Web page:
Zhao Liang’s <i>Petition</i> and <i>Crime and Punishment</i> Screening at Anthology Film Archi
“Zhao Liang captures those sides of life that are ignored by official politics and, in so doing, acts as a chronicler of everyday life. Futility, running idle, stubbornness, and stamina are motifs shared by all of his films, while the dramatic consequences of the rapid economic and structural transformation in China constitute the continuous backdrop to his work.” (Quoted from the catalogue of the 2008 Berlin Biennial)
Anthology Film Archives 32 Second Avenue New York, NY
Tickets may be purchased at the box office on date of screening.
Details on each film and screening times after the break.
Crime and Punishment In Mandarin with English subtitles, 2007, 122 minutes, video
Thursday, Jan. 13 at 6pm and 9pm Saturday, Jan. 15 at 4pm Sunday, Jan 16 at 4pm
Winner of the International Human Rights Award at the Nuremberg Film Festival, Best Documentary at France’s Festival des Trois Continents, and awarded Best Director by One World International Human Rights Documentary, Variety critic Robert Koehler calls Crime and Punishment “Stunning“.
On the North Korean border, Chinese military police enforce the law with a heavy hand, leading to moments of harrowing abuse and surreal satire. Amidst the barren wintry landscape of Northeast China, Chinese military police officers rigidly enforce law and order in an impoverished mountain town. They raid a private residence to bust an illegal mahjong game, casually abuse a pickpocket accused of throwing away evidence, and berate a confession out of a scrap collector working without a permit. The police switch between precise investigative procedure, explosions of violent fury, and moments of comic ineptitude, all captured incredibly before the camera.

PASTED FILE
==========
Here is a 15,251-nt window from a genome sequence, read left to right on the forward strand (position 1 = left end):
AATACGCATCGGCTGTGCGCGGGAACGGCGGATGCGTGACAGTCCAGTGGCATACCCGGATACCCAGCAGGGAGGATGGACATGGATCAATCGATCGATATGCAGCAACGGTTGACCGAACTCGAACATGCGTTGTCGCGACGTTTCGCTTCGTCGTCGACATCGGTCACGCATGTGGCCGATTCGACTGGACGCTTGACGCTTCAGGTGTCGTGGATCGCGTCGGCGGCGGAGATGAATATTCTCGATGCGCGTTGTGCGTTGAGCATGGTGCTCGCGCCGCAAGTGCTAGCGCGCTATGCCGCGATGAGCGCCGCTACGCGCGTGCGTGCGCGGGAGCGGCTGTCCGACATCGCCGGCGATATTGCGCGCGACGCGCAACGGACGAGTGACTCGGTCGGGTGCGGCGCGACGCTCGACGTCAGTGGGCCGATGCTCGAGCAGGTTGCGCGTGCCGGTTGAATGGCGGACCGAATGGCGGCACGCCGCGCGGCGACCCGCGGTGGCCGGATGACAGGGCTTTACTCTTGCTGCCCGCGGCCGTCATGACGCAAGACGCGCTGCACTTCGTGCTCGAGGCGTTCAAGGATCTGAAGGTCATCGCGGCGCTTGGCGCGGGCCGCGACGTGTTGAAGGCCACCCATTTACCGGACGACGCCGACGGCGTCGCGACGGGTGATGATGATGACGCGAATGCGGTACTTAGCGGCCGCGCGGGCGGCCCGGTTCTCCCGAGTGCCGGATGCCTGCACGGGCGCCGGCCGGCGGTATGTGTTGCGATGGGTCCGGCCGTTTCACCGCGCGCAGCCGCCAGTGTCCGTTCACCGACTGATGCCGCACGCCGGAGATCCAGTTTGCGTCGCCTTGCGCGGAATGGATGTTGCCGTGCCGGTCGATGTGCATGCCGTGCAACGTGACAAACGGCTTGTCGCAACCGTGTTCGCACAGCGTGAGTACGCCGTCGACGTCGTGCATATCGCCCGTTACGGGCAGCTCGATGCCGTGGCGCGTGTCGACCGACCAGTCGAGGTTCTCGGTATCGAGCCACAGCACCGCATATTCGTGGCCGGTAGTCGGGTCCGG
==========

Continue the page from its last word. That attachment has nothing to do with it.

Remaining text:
Petition Friday, Jan. 14 through Thursday Jan. 20 6:30pm and 9:30pm
Petition, filmed over the course of more than 10 years, is among the very finest documentaries to be produced in China. Since 1996, Zhao has documented the âˆšÂ¢â€šÃ‡Â¨Ã€Ãºpetitioners’ who come from all over China to make complaints in Beijing about abuses committed by their local authorities. Gathered near the complaint offices, living in most cases in makeshift shelters, the complainants wait for months or years to obtain justice. Peasants thrown off their land, workers from factories which have gone into liquidation, small homeowners who have seen their houses demolished but received no compensation, they pursue justice with unceasing stubbornness, facing the most brutal intimidation and most often finding that their hopes are in vain. Unfolding like a novel by Zola or Dickens, but with the existential absurdity of Beckett, PETITION reveals the persistent contradictions of China in the midst of powerful economic expansion.
“Zhao’s quietly probing exposé is a moving paean to grassroots resistance that flourishes despite the bureaucracy’s seeming indifference to the plight of âˆšÂ¢â€šÃ‡Â¨Ã€Ãºcommon people.’ … [A] seamless, and impassioned, example of revivified cinéma vérité. … Zhao modulates the misery beautifully by editing the film in a fashion that approaches lyricism but never degenerates into didacticism.” –Richard Porton, CINEASTE
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